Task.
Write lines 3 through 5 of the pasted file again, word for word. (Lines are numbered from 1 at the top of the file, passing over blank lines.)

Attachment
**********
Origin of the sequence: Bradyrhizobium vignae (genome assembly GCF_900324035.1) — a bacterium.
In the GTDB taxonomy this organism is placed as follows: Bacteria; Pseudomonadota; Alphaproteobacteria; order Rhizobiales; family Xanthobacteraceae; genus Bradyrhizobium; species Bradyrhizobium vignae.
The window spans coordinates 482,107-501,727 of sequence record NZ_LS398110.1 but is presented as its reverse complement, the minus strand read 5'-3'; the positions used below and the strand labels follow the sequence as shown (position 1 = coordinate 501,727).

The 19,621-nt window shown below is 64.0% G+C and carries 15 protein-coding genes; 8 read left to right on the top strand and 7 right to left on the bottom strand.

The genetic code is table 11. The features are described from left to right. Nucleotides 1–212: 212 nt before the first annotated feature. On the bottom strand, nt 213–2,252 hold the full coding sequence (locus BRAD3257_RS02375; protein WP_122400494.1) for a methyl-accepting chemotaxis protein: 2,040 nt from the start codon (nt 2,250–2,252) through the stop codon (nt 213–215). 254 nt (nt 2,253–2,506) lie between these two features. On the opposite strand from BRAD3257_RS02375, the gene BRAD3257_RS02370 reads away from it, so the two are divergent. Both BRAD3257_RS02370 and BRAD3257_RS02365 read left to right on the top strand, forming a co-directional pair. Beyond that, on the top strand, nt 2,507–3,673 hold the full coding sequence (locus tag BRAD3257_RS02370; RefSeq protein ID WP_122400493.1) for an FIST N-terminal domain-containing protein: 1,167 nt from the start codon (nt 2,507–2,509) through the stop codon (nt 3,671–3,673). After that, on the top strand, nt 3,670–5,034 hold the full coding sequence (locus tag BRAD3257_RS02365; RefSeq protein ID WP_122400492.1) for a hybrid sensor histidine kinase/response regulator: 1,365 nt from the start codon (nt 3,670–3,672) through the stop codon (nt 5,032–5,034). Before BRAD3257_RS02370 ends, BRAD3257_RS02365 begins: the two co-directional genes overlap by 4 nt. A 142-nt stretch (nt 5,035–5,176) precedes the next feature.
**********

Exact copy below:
The window spans coordinates 482,107-501,727 of sequence record NZ_LS398110.1 but is presented as its reverse complement, the minus strand read 5'-3'; the positions used below and the strand labels follow the sequence as shown (position 1 = coordinate 501,727).

The 19,621-nt window shown below is 64.0% G+C and carries 15 protein-coding genes; 8 read left to right on the top strand and 7 right to left on the bottom strand.

The genetic code is table 11. The features are described from left to right. Nucleotides 1–212: 212 nt before the first annotated feature. On the bottom strand, nt 213–2,252 hold the full coding sequence (locus BRAD3257_RS02375; protein WP_122400494.1) for a methyl-accepting chemotaxis protein: 2,040 nt from the start codon (nt 2,250–2,252) through the stop codon (nt 213–215). 254 nt (nt 2,253–2,506) lie between these two features. On the opposite strand from BRAD3257_RS02375, the gene BRAD3257_RS02370 reads away from it, so the two are divergent. Both BRAD3257_RS02370 and BRAD3257_RS02365 read left to right on the top strand, forming a co-directional pair. Beyond that, on the top strand, nt 2,507–3,673 hold the full coding sequence (locus tag BRAD3257_RS02370; RefSeq protein ID WP_122400493.1) for an FIST N-terminal domain-containing protein: 1,167 nt from the start codon (nt 2,507–2,509) through the stop codon (nt 3,671–3,673). After that, on the top strand, nt 3,670–5,034 hold the full coding sequence (locus tag BRAD3257_RS02365; RefSeq protein ID WP_122400492.1) for a hybrid sensor histidine kinase/response regulator: 1,365 nt from the start codon (nt 3,670–3,672) through the stop codon (nt 5,032–5,034). Before BRAD3257_RS02370 ends, BRAD3257_RS02365 begins: the two co-directional genes overlap by 4 nt. A 142-nt stretch (nt 5,035–5,176) precedes the next feature.